Health & Wellbeing

Salty masks could kill coronavirus

Salty masks could kill coronavirus
Conventional masks simply trap live viruses, which can then end up on users' fingers
Conventional masks simply trap live viruses, which can then end up on users' fingers
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Conventional masks simply trap live viruses, which can then end up on users' fingers
Conventional masks simply trap live viruses, which can then end up on users' fingers

Should you be in China right now, you'll see a lot of people wearing surgical masks to protect themselves against coronavirus. A Canadian scientist claims that such masks may actually do more harm than good, if handled improperly – so he's created a coating that could reportedly change that.

A biomedical engineer based out of the University of Alberta, Asst. Prof. Hyo-Jick Choi states that there are two main problems with using surgical masks for protection against coronavirus.

For one thing, they're only capable of capturing large airborne virus-laden water droplets. Respiratory viruses such as coronavirus, unfortunately, can also be spread via much smaller aerosol droplets, which are able to make their way through the masks' pores. Devices known as N95/N99 respirators are able to filter out aerosols, but they're not as breathable as masks, plus they're expensive and impractical for everyday use.

The other problem with masks lies in the fact that, while they may trap some viruses, they don't kill them. As a result, when people remove and discard of used masks, the viruses could be transferred from those masks and onto their fingers or other commonly-touched surfaces.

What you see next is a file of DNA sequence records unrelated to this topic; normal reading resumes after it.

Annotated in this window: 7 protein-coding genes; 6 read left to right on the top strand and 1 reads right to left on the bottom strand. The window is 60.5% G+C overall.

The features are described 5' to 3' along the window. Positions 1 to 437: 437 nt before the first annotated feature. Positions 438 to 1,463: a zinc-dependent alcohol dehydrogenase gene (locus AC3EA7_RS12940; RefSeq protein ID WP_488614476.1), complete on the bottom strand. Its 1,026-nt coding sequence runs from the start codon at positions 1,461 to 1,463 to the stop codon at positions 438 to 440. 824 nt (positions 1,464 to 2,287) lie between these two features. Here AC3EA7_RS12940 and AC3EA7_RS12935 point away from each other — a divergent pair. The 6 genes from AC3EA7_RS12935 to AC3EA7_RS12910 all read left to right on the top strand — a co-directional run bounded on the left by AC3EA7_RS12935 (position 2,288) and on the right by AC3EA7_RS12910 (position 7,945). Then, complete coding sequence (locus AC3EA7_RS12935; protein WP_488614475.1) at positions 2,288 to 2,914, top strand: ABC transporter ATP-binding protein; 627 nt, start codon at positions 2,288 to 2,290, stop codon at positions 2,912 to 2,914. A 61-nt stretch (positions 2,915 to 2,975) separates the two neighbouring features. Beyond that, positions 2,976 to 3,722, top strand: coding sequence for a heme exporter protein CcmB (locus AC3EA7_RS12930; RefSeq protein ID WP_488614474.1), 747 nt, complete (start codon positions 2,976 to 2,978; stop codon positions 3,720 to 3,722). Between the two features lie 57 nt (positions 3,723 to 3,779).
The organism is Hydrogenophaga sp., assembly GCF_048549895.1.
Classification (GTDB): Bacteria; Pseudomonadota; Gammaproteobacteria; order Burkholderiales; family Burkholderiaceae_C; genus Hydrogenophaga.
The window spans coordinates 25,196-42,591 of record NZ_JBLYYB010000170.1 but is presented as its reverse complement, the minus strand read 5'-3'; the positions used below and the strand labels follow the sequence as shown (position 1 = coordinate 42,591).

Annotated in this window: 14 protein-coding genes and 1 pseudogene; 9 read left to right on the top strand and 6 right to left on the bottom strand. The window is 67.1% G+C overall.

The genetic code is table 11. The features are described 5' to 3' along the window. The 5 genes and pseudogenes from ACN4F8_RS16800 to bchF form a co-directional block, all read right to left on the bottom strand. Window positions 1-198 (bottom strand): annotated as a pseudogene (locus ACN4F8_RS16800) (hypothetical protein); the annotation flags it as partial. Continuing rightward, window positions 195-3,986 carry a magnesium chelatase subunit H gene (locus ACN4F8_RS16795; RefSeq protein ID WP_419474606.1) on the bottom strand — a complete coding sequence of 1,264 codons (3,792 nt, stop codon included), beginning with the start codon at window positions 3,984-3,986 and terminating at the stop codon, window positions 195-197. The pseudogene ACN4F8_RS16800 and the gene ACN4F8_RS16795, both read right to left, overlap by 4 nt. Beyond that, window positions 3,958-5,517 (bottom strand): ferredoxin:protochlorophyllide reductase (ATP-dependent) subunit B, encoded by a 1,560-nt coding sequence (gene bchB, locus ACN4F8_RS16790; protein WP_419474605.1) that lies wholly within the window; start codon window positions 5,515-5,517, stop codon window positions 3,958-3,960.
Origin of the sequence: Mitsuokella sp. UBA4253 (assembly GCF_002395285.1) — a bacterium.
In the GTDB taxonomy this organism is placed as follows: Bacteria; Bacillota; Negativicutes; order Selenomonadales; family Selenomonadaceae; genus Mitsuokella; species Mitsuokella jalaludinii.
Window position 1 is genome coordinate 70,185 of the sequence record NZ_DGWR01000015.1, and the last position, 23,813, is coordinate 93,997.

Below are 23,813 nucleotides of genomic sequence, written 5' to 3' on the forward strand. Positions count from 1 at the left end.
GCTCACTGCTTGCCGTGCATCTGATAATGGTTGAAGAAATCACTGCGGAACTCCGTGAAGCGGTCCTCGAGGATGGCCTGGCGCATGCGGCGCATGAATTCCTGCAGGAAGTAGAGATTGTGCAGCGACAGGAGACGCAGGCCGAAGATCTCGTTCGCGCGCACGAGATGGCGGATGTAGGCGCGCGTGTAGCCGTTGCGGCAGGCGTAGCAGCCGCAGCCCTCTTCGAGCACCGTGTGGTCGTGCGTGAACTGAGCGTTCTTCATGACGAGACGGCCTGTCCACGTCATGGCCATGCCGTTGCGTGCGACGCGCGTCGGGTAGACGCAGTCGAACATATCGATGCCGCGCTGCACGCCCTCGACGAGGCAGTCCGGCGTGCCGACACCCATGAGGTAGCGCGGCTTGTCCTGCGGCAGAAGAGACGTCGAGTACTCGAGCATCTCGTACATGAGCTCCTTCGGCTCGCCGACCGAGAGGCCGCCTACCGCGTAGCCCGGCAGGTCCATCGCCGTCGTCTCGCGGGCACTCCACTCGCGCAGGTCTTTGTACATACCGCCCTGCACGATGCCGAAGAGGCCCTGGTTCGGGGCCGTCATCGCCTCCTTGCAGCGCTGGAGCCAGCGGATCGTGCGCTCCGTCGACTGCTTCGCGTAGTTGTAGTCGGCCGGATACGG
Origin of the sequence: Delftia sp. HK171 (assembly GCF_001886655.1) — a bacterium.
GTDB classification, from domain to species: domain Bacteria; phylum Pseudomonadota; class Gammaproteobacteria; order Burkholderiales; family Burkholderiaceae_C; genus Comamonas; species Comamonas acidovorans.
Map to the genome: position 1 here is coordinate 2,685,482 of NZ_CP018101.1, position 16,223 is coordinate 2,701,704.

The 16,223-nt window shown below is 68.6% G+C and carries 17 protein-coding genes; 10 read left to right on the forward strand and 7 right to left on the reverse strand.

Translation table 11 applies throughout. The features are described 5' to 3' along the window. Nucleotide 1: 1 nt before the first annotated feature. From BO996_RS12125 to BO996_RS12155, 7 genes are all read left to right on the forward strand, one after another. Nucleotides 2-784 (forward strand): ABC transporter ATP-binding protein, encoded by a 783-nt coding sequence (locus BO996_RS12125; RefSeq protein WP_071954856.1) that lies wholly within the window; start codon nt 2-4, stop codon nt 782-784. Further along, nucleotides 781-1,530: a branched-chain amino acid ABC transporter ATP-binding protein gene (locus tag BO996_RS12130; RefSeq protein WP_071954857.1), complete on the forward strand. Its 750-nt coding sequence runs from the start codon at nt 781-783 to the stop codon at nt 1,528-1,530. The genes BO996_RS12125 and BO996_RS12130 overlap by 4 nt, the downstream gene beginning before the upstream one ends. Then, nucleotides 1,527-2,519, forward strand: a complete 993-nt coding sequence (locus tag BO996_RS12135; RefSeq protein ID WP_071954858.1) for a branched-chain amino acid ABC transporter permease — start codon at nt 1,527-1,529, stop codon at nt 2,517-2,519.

With these problems in mind, Choi and colleagues designed a virus-killing coating that can be applied to conventional mask filtration material. He tells us that it's made up mainly of two salts – sodium chloride and potassium chloride.

When a droplet of any size comes into contact with the coating, the salts dissolve into it. As that droplet subsequently evaporates, the dissolved salts within it crystallize – the sharp edges of the crystals stab into any viruses that may be present, killing them.

"We’ve tested our system on three different influenza viruses and have shown that the virus on the surface of a coated contaminated mask is inactive within five minutes and completely destroyed within 30 minutes," says Choi. He believes that the technology should be equally effective against coronavirus.

The university is now looking for corporate partners to help commercialize the coating, with hopes of having a product on the market within 12 to 18 months. In the meantime, Choi recommends that users of conventional masks not touch the filtration material itself, always wash their hands before and after handling a mask, never store used masks in places such as pockets, and replace masks after each use.

The research is being funded by Mitacs, a not-for-profit organization that fosters growth and innovation in Canada. It's previously brought us things such as an augmented reality feedback system for the training of athletes, and a computer vision-based flight data recorder.

Source: Mitacs

Do we even know what the survival time of coronaviruses is outside a body?
Story is pretty useless without a control reference - as said in previous comment - how long do the viruses actually live on the masks before the coating
>inactive within five minutes and completely destroyed within 30 minutes...those are the crucial numbers here, and with only salt compounds: simple and effective. Most people in this kind of predicament wear a mask for much longer than 30 minutes. This and thorough hand-washing could be game-changing habits in these kinds of contagious situations.
Andrej Radoš
No need to commercialize, just out of altruistic goodness spread the knowledge that spraying masks with the salty soultion is useful. Knowledge is only honourable if given away for free.
Wfggoodwill Bonnreyes
Can coronavirus thrive in a salty environment? Can somebody please provide some statements. Thank you and God Bless us all
Why the hell are we banning people from and arresting people for swimming in the ocean then!?!?
Ben, has the university found any corporate partners to market these masks? They are incredibly important for our aging population.